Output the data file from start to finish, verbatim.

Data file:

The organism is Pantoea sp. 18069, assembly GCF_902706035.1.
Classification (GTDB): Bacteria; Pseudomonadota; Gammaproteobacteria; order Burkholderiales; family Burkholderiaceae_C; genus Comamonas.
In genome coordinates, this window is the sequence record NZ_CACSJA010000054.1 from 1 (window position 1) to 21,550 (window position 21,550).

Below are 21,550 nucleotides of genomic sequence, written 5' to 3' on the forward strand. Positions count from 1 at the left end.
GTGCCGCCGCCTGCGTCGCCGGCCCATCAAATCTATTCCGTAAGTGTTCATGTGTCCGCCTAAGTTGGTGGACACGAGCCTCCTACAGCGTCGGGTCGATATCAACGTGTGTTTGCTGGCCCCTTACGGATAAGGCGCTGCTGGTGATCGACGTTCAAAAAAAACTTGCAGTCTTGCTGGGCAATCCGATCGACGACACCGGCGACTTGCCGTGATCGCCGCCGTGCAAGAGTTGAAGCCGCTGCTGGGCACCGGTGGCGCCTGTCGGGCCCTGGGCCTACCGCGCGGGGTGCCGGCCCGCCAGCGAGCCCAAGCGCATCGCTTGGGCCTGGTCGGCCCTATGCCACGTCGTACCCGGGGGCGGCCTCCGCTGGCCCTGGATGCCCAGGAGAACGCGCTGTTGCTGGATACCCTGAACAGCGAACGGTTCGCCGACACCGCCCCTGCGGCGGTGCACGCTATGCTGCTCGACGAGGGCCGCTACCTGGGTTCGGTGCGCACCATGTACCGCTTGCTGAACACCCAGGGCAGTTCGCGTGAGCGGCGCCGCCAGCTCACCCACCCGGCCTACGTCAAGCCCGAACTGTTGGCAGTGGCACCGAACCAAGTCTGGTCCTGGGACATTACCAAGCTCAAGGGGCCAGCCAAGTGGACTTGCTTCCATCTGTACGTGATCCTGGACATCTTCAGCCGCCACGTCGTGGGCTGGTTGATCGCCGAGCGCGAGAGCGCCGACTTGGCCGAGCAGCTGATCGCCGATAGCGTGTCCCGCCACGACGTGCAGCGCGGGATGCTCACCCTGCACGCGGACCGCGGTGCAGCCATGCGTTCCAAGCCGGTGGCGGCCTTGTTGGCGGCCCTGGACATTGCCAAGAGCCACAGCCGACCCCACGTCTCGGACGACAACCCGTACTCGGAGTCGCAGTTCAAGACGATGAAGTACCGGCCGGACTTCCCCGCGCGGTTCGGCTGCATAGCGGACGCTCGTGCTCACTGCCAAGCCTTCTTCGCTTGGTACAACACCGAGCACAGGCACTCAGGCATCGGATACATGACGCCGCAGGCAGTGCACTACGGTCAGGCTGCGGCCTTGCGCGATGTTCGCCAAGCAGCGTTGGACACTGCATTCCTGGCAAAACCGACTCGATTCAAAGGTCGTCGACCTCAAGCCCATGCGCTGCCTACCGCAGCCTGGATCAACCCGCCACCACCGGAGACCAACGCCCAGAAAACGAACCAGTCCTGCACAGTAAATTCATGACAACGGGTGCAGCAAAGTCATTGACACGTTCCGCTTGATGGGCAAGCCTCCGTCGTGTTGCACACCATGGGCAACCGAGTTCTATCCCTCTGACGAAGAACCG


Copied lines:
The organism is Pantoea sp. 18069, assembly GCF_902706035.1.
Classification (GTDB): Bacteria; Pseudomonadota; Gammaproteobacteria; order Burkholderiales; family Burkholderiaceae_C; genus Comamonas.
In genome coordinates, this window is the sequence record NZ_CACSJA010000054.1 from 1 (window position 1) to 21,550 (window position 21,550).

Below are 21,550 nucleotides of genomic sequence, written 5' to 3' on the forward strand. Positions count from 1 at the left end.
GTGCCGCCGCCTGCGTCGCCGGCCCATCAAATCTATTCCGTAAGTGTTCATGTGTCCGCCTAAGTTGGTGGACACGAGCCTCCTACAGCGTCGGGTCGATATCAACGTGTGTTTGCTGGCCCCTTACGGATAAGGCGCTGCTGGTGATCGACGTTCAAAAAAAACTTGCAGTCTTGCTGGGCAATCCGATCGACGACACCGGCGACTTGCCGTGATCGCCGCCGTGCAAGAGTTGAAGCCGCTGCTGGGCACCGGTGGCGCCTGTCGGGCCCTGGGCCTACCGCGCGGGGTGCCGGCCCGCCAGCGAGCCCAAGCGCATCGCTTGGGCCTGGTCGGCCCTATGCCACGTCGTACCCGGGGGCGGCCTCCGCTGGCCCTGGATGCCCAGGAGAACGCGCTGTTGCTGGATACCCTGAACAGCGAACGGTTCGCCGACACCGCCCCTGCGGCGGTGCACGCTATGCTGCTCGACGAGGGCCGCTACCTGGGTTCGGTGCGCACCATGTACCGCTTGCTGAACACCCAGGGCAGTTCGCGTGAGCGGCGCCGCCAGCTCACCCACCCGGCCTACGTCAAGCCCGAACTGTTGGCAGTGGCACCGAACCAAGTCTGGTCCTGGGACATTACCAAGCTCAAGGGGCCAGCCAAGTGGACTTGCTTCCATCTGTACGTGATCCTGGACATCTTCAGCCGCCACGTCGTGGGCTGGTTGATCGCCGAGCGCGAGAGCGCCGACTTGGCCGAGCAGCTGATCGCCGATAGCGTGTCCCGCCACGACGTGCAGCGCGGGATGCTCACCCTGCACGCGGACCGCGGTGCAGCCATGCGTTCCAAGCCGGTGGCGGCCTTGTTGGCGGCCCTGGACATTGCCAAGAGCCACAGCCGACCCCACGTCTCGGACGACAACCCGTACTCGGAGTCGCAGTTCAAGACGATGAAGTACCGGCCGGACTTCCCCGCGCGGTTCGGCTGCATAGCGGACGCTCGTGCTCACTGCCAAGCCTTCTTCGCTTGGTACAACACCGAGCACAGGCACTCAGGCATCGGATACATGACGCCGCAGGCAGTGCACTACGGTCAGGCTGCGGCCTTGCGCGATGTTCGCCAAGCAGCGTTGGACACTGCATTCCTGGCAAAACCGACTCGATTCAAAGGTCGTCGACCTCAAGCCCATGCGCTGCCTACCGCAGCCTGGATCAACCCGCCACCACCGGAGACCAACGCCCAGAAAACGAACCAGTCCTGCACAGTAAATTCATGACAACGGGTGCAGCAAAGTCATTGACACGTTCCGCTTGATGGGCAAGCCTCCGTCGTGTTGCACACCATGGGCAACCGAGTTCTATCCCTCTGACGAAGAACCG